You are in a relationship, but sometimes you feel something in the pit of your stomach that reminds you that you are not happy. You love your partner with all your heart, yet you feel as if you are missing something better. You wonder if something out there just might be more fulfilling, and you begin to think maybe you are just settling for what you have. You live with this feeling and you try not to think about it. You make new friends, go back to school, switch jobs, or focus on the kids. You do anything to keep your mind off this nagging feeling that reminds you of something lacking.
Maybe you even talk about it with your mate. “I’m not happy,” you say to him or her. You really are telling them you want something deeper, more meaningful, but you just don’t know how to explain it. Your partner assures you that they are happy and, for a while, you believe that you are going to be OK. You are safe and secure knowing you will be OK. You try to believe that you will be fine, but you know down deep you really are not. You feel stuck and frozen because you don’t know what to do.
“It’s not that bad,” you tell yourself. You look at other couples and you find many who are much worse off. You say to yourself, “We’re not as bad as (insert couple’s name here).” This calms you again for a while, but you know it’s only a band-aid. You know you will experience this feeling again.
From a counselor’s perspective
You have tried everything you know to make things better and you are not sure what to do next. As a couples counselor I know you are not alone. Many couples find themselves in this situation: somewhat happy, but missing a something that they don’t know how to find.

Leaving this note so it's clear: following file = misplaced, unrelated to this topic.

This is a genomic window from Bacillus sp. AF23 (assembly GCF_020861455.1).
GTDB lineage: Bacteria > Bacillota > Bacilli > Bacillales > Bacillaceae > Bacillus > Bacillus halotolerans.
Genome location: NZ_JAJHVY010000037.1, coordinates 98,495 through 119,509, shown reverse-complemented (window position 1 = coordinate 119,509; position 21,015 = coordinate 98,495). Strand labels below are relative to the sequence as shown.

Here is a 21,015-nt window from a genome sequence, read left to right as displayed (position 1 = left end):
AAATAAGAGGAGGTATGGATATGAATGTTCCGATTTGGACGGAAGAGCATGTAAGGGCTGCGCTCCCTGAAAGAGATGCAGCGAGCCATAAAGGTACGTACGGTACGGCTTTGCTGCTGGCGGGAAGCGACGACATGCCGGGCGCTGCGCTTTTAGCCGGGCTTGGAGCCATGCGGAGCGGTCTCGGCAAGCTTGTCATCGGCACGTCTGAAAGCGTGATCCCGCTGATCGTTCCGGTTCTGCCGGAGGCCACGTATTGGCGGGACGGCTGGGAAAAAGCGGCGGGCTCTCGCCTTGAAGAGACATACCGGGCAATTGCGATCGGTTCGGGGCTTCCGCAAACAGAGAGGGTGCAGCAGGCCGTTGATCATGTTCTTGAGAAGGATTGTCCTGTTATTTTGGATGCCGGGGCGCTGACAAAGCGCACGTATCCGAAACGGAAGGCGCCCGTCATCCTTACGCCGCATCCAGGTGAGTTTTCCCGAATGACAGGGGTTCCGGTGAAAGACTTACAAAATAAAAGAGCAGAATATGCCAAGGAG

I often meet couples when they are in this situation. Both will tell me they have lost something. Both will describe the feeling of something greater in their earlier relationship. Sometimes they will talk about passion. They will tell me how there is no more passion in the relationship and they don’t know how to get it back, or if they can ever get it back.
This is a serious situation, but it’s not hopeless: there is a path to a solution. If a couple comes in for counseling, one of the first things I like to do is try and understand each person as an individual. Chances are that each person has been growing and developing, but the partner hasn’t noticed. It’s not that they aren’t seeing the changes; they are most likely too focused on their own needs to be aware. This is how couples grow apart.
As to be expected, each person has been developing as a human. However, the relationship is stuck in a place that resembles the courtship, wedding, and honeymoon days. The relationship has not matured. It’s still an infant compared to the changes each person has been making. In essence, the relationship has been ignored, undernourished, and left to wither. This is no one’s fault. It just happens if two people don’t understand what their relationship needs to keep it evolving.
Unfortunately, when two people feel stuck they usually blame each other. One person thinks “If my partner sensed, knew, or just plain understood, they would know how to make me feel better. Since they don’t know, it must mean they don’t care or we’re a bad match.”
Assessing your relationship
These are dangerous conclusions, but they happen all the time. If you are in a relationship and you are not sure if you are as happy as you can be, why not examine your relationship? Look at the health of that relationship. Do you and your partner regularly do things together? I’m not talking about the day-to-day duties of life. Do you spend good times together? Do you nurture each other and understand each other’s pursuits and goals?
To build a healthy relationship, each person has to understand that the health of the relationship is just as important as the emotional health of each person in the relationship. When couples understand that, they can create something special.
So before you call it quits, why not try working through the unhappiness in counseling? You may be able to build something great, instead ofn leavig the relationship before even knowing what is possible.
© Copyright 2011 by Linda Nusbaum, MA, MFT, therapist in Long Beach, California. All Rights Reserved. Permission to publish granted to GoodTherapy.org.
The preceding article was solely written by the author named above. Any views and opinions expressed are not necessarily shared by GoodTherapy.org. Questions or concerns about the preceding article can be directed to the author or posted as a comment below.